#### Example #3

`x1 = logspace(-1,2,10000);`

x2 = logspace(-3,5,20000);

y1 = 6 + 3*cos(x1/4);

y2 = 6 - 3*cos(x2/4);

loglog(x1,y1,x2,y2,'--')

legend('Signal 1','Signal 2')

**Output**:

The function extends its feature to provide flexibility on the customization of the plot even after it is generated. This feature can be used by using the line object to store the plot generated from the loglog() function.

#### Example #4

`xdata = logspace(-1,2);`

ydata1 = 10.^xdata;

ydata2 = 1./10.^xdata;

lg = loglog(xdata,ydata1,xdata,ydata2);

lg(1).LineWidth = 3;

lg(2).Color = [0.5 1 1];

**Output:**

**Input Arguments**:

The syntaxes are developed based on the input arguments supported by the function definition. Different parameters that can be used as input parameters are described in the below table:

x coordinates-X | The input data is used to set the data points on X-axis. |

y coordinates-Y | The input data is used to set the data points on Y-axis to create the plot. |

LineSpec | A vector of characters or string of symbols that can be used to decide on line style, marker, or color for the plot. |

Target axes- ax | New axes object which can be set as target axes for the plot. |

#### Example #5

`tiledlayout('flow')`

axdata1 = nexttile;

x = logspace(-1,2);

y1 = 10.^x;

loglog(axdata1,x,y1)

axdata2 = nexttile;

y2 = 1./10.^x;

loglog(axdata2,x,y2)

**Output**:

**Attributes:**

The function supports customization of the plot generated through it, by means of some of the predefined attributes. The display of the plot can be altered by altering the values of the attributes following the format of the name-value pair argument.

Color | The value specified preceded with the keyword ‘color’, in the form of name-value pair, sets the color of the line. |

LineWidth | The value specified preceded with the keyword ‘LineWidth, in the form of name-value pair, sets the width of the line. |

MarkerSize | The positive value specified preceded with the keyword ‘MarkerSize’, in the form of name-value pair, sets the size of the marker. |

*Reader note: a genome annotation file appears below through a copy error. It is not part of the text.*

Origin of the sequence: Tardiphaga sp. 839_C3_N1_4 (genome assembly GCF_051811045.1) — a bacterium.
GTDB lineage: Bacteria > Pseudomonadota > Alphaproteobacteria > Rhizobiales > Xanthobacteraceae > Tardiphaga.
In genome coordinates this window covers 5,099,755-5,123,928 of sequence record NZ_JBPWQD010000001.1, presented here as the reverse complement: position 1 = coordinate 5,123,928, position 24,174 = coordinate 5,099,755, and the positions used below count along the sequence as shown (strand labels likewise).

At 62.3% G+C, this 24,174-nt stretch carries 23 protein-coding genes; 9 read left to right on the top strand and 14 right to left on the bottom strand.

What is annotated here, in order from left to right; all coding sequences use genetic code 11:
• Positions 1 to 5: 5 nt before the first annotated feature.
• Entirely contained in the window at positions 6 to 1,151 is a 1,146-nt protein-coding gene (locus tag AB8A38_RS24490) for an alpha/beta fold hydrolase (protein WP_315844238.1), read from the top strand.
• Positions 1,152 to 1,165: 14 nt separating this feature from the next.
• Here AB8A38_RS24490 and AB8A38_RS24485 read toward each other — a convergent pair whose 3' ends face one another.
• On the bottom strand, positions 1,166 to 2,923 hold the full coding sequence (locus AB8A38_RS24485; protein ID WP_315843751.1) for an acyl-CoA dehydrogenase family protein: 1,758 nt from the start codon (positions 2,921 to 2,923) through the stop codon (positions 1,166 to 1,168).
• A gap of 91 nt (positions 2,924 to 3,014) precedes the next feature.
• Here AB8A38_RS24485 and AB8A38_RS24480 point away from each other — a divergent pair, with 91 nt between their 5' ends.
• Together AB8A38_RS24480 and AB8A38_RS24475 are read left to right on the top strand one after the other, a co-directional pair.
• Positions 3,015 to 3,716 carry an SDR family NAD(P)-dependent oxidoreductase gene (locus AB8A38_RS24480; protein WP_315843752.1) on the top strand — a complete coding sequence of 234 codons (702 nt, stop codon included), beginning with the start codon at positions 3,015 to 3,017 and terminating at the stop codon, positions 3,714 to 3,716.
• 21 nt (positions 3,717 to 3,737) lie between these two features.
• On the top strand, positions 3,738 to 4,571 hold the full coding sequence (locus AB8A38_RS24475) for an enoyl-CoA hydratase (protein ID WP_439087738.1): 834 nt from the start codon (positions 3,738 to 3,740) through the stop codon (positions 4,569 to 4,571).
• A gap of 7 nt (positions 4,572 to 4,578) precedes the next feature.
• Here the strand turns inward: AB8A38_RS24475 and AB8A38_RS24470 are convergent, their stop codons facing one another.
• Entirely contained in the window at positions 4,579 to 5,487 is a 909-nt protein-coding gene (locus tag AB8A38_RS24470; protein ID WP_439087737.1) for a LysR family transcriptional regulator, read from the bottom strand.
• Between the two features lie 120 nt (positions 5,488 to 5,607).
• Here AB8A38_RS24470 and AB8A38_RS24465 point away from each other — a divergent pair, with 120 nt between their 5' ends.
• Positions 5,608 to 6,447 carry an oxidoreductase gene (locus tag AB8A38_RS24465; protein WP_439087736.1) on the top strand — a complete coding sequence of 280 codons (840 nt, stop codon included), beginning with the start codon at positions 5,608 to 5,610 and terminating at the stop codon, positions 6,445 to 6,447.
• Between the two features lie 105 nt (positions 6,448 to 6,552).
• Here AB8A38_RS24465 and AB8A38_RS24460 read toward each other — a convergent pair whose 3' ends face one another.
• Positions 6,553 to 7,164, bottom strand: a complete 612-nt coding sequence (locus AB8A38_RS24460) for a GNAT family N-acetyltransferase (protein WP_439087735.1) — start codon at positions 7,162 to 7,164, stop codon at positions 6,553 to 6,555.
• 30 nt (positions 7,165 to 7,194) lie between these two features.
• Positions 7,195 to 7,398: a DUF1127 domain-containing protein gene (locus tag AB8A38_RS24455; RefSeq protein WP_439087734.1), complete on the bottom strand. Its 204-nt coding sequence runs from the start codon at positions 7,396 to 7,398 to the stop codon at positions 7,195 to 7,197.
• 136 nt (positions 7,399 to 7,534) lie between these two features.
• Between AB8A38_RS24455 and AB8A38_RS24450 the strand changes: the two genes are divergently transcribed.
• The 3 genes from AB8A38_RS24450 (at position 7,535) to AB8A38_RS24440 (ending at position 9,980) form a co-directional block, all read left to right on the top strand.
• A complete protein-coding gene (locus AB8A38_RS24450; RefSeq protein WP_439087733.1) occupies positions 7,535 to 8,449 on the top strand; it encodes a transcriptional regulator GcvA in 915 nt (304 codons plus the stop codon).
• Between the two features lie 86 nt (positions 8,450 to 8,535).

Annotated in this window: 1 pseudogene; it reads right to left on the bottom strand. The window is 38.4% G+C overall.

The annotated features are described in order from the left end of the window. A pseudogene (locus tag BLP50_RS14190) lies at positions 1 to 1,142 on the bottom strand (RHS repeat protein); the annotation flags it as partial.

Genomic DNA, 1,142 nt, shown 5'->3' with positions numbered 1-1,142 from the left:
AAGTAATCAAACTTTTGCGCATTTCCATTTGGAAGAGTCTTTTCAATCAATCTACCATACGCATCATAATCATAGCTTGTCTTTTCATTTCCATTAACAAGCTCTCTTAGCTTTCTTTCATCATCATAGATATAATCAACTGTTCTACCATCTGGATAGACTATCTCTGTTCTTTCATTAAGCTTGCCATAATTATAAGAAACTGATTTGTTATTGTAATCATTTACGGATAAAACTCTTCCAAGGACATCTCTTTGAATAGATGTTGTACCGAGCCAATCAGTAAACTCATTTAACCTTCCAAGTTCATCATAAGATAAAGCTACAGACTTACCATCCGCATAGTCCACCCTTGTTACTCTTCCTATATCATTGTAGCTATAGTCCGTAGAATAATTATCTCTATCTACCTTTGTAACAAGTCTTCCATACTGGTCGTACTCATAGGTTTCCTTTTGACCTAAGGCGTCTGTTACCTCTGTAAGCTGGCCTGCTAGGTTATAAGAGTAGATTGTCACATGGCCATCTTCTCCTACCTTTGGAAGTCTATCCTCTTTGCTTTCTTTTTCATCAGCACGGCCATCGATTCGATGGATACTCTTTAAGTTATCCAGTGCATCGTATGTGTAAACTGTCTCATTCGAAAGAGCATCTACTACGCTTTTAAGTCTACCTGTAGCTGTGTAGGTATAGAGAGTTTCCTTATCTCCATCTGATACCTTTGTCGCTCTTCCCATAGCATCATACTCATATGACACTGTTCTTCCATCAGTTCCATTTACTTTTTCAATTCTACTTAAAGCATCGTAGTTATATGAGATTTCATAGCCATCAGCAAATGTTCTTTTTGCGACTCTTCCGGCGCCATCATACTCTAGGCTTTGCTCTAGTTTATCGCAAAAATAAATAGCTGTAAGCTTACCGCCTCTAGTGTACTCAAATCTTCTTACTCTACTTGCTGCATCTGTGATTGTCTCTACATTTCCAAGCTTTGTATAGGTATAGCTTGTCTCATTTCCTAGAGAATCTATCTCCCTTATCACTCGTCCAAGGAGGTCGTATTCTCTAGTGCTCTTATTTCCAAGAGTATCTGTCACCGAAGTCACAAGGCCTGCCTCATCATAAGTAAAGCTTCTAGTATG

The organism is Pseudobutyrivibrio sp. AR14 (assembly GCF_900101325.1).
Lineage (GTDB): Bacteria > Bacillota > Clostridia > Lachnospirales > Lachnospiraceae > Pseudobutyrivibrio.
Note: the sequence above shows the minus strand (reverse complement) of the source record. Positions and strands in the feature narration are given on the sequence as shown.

MarkerEdgeColor | The value specified preceded with the keyword ‘MarkerEdgeColor’ , in the form of name-value pair, sets the color for the outline of the marker. |

MarkerFaceColor | The value specified preceded with the keyword ‘MarkerFaceColor, in the form of name-value pair, decides the color to be filled in the inner area of the marker. |

#### Example #6

`xdata = logspace(-2,1,50);`

ydata = 15.^xdata;

loglog(xdata,ydata,'s','MarkerFaceColor',[0 0.447 0.741])

grid on

**Output**:

**Additional Note**:

- On-call of loglog() function the properties XScale and YScale does not change if hold state for the axes is set to status ON. In this case, the scale of the displayed plot will be set as linear or semilog automatically.
- If one set of coordinates are connected by line segments, then vectors X and Y must be having the same length and if multiple set of coordinates are sharing a common set of axes, at least one input out of X and Y needs to be specified as a matrix.
- When an implicit set of x-coordinates are in picture i.e. the function call is using the only Y as an input argument, the range of x-coordinates is decided based on
- Y as a vector: Range of x is 1 to length(Y)
- Y as a matrix: Range of x is 1 to Rows(Y) (Number of rows)